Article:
2. Effective.
          a good worker
        3. (of properties and qualities)
          1. (of food)
            1. Edible; not stale or rotten.
              The bread is still good.
            2. Having a particularly pleasant taste.
              The food was very good.
            3. Being satisfying; meeting dietary requirements.
              Eat a good dinner so you will be ready for the big game tomorrow.
          2. Healthful.
            carrots are good for you;  walking is good for you
          3. Pleasant; enjoyable.
            the music, dancing, and food were very good;  we had a good time
          4. Favourable.
            a good omen;   good weather
          5. Beneficial; worthwhile.
            a good job
            • 1918, W. B. Maxwell, The Mirror and the Lamp Chapter 22, Not unnaturally, “Auntie” took this communication in bad part....Next day she...tried to recover her ward by the hair of the head. Then, thwarted, the wretched creature went to the police for help; she was versed in the law, and had perhaps spared no pains to keep on good terms with the local constabulary.
          6. Adequate; sufficient; not fallacious.
        4. (colloquial) With "and", extremely.
          The soup is good and hot.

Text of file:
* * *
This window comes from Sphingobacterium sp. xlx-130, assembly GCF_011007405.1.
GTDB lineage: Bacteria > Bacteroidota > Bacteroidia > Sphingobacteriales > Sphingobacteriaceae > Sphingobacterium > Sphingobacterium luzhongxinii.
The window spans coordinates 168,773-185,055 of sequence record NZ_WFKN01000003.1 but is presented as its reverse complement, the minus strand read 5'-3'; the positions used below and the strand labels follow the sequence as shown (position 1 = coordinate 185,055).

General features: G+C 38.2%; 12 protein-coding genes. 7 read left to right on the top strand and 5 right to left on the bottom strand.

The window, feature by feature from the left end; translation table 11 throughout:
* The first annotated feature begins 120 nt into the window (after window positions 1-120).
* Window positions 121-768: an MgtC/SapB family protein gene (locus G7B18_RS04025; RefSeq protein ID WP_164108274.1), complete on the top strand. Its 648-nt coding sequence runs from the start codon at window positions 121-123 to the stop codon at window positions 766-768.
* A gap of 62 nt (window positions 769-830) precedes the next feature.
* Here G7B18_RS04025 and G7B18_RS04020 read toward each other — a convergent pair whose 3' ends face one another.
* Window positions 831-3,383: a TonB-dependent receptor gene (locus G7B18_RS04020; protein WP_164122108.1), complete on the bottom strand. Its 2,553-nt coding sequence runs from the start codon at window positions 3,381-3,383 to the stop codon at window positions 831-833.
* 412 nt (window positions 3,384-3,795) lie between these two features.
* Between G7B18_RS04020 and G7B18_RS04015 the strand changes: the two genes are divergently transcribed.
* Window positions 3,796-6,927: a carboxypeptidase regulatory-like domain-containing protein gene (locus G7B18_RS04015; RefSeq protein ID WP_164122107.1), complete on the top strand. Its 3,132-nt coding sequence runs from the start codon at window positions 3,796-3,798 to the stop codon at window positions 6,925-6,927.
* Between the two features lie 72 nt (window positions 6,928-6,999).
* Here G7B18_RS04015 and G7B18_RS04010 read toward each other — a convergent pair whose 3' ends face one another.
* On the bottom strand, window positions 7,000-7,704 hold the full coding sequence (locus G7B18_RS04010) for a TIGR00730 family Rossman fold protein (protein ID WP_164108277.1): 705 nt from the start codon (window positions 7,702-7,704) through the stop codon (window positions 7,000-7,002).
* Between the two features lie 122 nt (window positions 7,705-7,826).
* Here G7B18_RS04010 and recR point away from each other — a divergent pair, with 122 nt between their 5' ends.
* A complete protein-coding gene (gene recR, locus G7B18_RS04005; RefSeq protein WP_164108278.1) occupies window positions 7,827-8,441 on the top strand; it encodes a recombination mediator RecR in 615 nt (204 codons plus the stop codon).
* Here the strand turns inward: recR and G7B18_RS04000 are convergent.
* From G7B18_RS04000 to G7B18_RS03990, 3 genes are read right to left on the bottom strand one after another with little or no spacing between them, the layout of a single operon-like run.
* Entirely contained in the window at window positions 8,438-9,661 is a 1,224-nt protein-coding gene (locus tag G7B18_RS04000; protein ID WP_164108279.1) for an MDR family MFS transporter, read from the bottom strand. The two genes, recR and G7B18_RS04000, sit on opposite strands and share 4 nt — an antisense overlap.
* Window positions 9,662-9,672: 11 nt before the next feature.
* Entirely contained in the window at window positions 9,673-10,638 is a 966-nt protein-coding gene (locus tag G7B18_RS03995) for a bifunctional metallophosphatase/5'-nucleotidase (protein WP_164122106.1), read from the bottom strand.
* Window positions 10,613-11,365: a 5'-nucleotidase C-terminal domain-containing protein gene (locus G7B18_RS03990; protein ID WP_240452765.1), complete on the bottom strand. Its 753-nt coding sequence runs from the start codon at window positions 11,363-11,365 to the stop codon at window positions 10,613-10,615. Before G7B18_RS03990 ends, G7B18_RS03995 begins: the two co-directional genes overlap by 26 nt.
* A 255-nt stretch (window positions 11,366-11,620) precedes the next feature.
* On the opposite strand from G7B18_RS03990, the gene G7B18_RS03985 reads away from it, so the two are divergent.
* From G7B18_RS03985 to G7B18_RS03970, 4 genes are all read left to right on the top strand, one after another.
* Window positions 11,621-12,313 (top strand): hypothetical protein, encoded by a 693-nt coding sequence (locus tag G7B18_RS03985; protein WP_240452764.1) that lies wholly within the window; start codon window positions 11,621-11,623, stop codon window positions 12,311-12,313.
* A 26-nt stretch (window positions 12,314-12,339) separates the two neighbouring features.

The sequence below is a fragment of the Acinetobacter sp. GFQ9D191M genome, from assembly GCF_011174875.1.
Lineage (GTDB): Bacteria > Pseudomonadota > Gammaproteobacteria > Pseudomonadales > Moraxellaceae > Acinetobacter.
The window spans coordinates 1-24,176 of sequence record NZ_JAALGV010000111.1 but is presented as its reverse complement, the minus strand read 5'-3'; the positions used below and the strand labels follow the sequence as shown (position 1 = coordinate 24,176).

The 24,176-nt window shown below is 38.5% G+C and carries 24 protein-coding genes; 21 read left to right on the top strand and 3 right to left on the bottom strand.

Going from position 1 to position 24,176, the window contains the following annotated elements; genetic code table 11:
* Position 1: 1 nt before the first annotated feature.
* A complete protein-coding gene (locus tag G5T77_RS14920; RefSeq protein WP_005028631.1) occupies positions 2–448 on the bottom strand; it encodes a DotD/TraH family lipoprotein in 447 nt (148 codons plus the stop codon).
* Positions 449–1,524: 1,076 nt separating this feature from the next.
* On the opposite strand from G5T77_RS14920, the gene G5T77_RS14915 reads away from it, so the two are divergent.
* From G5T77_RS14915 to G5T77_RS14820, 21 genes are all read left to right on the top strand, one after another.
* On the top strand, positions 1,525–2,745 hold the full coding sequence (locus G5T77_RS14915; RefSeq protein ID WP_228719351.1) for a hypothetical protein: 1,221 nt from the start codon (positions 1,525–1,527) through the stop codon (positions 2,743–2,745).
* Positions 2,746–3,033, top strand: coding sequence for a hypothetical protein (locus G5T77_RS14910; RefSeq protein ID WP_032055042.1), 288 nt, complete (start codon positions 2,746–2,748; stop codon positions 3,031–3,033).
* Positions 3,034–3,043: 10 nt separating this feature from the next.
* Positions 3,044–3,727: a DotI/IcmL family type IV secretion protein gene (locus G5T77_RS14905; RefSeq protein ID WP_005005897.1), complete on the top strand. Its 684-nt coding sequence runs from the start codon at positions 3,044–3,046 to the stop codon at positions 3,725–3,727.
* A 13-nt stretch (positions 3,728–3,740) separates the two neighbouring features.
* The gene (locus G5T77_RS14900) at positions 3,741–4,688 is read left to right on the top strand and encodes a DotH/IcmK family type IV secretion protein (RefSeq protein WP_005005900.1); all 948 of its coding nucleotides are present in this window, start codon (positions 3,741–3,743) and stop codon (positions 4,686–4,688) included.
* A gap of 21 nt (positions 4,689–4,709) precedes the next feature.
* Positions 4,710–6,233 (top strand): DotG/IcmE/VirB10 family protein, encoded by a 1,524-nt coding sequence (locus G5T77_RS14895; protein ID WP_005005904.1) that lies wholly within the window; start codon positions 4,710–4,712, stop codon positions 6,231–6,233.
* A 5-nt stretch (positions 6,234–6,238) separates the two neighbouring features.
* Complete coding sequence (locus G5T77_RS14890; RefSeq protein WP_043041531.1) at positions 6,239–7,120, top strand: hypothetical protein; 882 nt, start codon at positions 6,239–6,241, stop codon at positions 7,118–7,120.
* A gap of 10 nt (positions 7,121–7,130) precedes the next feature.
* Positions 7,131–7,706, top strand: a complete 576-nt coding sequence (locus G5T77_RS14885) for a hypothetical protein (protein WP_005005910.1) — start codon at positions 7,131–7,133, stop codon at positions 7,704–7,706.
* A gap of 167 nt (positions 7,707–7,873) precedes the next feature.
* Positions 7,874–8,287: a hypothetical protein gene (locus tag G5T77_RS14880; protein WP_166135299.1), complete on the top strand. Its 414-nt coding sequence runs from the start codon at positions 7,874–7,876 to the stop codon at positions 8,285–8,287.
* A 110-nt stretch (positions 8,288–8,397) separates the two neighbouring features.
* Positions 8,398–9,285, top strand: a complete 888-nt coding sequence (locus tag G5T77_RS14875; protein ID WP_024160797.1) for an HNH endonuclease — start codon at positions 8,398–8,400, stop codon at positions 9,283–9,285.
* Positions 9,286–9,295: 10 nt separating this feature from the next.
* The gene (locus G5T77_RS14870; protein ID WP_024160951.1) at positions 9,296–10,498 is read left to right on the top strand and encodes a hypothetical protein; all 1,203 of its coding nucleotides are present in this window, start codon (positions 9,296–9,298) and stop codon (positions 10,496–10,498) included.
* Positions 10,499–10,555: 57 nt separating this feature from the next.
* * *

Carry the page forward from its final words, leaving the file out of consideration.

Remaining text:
5. (especially when capitalized) Holy.
          Good Friday
        6. (of quantities)
          1. Reasonable in amount.
            all in good time
          2. Large in amount or size.
            A good part of his day was spent shopping.
            It will be a good while longer until he's done.
            He's had a good amount of troubles, he has.
            a good while longer;  a good amount of seeds
          3. Entire.
            This hill will take a good hour and a half to climb.
            The car was a good ten miles away.
            • 1893, Walter Besant, The Ivory Gate Chapter Prologue, Athelstan Arundel walked home all the way, foaming and raging. No omnibus, cab, or conveyance ever built could contain a young man in such a rage. His mother lived at Pembridge Square, which is four good measured miles from Lincoln's Inn.